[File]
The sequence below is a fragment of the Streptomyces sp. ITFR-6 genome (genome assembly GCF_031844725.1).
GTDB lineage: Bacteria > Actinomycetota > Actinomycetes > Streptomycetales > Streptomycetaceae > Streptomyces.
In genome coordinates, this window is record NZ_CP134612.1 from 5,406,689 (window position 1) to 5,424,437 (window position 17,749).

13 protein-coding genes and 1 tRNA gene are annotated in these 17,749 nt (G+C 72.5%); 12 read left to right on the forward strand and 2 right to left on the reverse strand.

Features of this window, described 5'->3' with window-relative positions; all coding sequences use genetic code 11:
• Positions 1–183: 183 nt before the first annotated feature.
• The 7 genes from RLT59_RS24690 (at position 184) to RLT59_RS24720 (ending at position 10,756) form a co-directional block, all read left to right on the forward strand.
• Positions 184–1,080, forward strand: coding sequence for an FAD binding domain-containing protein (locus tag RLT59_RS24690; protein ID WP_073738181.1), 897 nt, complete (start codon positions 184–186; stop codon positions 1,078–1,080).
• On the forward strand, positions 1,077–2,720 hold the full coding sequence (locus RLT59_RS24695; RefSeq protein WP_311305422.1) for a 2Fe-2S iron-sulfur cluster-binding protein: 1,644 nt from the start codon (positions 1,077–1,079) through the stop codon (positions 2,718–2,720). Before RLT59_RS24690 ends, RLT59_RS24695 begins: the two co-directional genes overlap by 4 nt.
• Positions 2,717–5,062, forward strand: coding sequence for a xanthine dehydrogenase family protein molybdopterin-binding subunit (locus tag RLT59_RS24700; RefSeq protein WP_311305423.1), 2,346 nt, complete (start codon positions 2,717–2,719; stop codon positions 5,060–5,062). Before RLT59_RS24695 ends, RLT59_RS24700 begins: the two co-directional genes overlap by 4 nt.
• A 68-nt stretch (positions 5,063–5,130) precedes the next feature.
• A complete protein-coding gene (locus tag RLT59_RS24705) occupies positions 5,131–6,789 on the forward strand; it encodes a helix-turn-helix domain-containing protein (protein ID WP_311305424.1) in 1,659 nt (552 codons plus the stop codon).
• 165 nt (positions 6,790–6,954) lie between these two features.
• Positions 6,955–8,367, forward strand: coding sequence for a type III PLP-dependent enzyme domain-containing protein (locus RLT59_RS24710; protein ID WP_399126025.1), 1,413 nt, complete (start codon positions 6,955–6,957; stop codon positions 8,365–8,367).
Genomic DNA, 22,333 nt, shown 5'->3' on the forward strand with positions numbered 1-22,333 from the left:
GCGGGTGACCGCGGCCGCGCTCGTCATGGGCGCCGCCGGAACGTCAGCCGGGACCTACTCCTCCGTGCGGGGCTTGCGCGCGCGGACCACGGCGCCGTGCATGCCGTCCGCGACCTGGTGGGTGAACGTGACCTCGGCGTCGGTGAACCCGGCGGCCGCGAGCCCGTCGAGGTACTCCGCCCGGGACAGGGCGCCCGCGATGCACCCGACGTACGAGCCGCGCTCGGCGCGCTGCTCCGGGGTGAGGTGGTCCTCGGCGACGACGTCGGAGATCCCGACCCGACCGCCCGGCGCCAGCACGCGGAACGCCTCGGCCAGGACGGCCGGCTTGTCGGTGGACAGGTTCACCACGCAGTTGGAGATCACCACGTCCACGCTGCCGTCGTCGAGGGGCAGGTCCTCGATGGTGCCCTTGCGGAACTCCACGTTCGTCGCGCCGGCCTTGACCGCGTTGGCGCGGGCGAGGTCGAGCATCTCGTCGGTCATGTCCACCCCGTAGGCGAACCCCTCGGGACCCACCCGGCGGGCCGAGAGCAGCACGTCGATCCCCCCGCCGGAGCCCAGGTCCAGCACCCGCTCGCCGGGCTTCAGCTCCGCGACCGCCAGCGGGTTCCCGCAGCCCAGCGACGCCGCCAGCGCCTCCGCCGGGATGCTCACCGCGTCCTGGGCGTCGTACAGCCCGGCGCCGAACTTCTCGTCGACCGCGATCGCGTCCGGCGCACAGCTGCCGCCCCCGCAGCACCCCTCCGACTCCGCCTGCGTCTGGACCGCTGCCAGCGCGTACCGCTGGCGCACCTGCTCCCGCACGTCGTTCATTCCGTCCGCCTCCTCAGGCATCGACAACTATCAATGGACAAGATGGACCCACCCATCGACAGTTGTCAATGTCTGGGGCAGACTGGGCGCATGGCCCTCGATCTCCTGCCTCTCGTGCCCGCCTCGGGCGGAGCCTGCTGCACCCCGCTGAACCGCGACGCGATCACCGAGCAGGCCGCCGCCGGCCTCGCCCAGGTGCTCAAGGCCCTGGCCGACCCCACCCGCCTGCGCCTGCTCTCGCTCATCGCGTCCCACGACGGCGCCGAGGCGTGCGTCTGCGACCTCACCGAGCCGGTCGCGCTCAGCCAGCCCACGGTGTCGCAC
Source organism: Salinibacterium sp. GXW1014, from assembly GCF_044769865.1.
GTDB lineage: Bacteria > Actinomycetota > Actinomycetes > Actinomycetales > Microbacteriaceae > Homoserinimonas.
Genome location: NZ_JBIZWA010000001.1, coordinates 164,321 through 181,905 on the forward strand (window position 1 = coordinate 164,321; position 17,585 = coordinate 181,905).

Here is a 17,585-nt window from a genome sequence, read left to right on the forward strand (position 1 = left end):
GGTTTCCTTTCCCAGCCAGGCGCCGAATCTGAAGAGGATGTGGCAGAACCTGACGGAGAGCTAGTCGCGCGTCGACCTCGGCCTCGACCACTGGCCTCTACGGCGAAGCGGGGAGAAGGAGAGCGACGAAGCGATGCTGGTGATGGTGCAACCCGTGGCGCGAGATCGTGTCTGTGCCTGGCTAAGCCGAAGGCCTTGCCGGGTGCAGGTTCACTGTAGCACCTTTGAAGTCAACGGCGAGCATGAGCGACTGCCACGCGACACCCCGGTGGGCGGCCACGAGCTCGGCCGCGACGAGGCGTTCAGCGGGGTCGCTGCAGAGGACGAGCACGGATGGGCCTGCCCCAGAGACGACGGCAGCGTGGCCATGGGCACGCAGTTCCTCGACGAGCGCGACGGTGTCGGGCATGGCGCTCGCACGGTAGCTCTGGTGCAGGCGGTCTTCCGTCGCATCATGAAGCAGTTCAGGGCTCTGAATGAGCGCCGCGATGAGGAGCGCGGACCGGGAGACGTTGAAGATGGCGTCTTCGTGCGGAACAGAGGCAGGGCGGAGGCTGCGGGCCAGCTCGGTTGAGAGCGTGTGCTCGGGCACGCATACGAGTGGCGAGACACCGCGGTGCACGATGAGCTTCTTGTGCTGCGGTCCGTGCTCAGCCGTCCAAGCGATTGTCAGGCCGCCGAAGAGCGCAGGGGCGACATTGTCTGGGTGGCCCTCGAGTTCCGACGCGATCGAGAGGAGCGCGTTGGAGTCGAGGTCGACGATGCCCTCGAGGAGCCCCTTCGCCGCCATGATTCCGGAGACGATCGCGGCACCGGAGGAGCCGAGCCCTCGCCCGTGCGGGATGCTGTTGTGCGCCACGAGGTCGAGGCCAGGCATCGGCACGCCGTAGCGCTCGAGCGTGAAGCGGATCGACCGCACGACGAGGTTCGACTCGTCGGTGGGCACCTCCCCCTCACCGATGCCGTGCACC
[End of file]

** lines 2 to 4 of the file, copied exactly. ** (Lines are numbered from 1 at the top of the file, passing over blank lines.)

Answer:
GTDB lineage: Bacteria > Actinomycetota > Actinomycetes > Streptomycetales > Streptomycetaceae > Streptomyces.
In genome coordinates, this window is record NZ_CP134612.1 from 5,406,689 (window position 1) to 5,424,437 (window position 17,749).

13 protein-coding genes and 1 tRNA gene are annotated in these 17,749 nt (G+C 72.5%); 12 read left to right on the forward strand and 2 right to left on the reverse strand.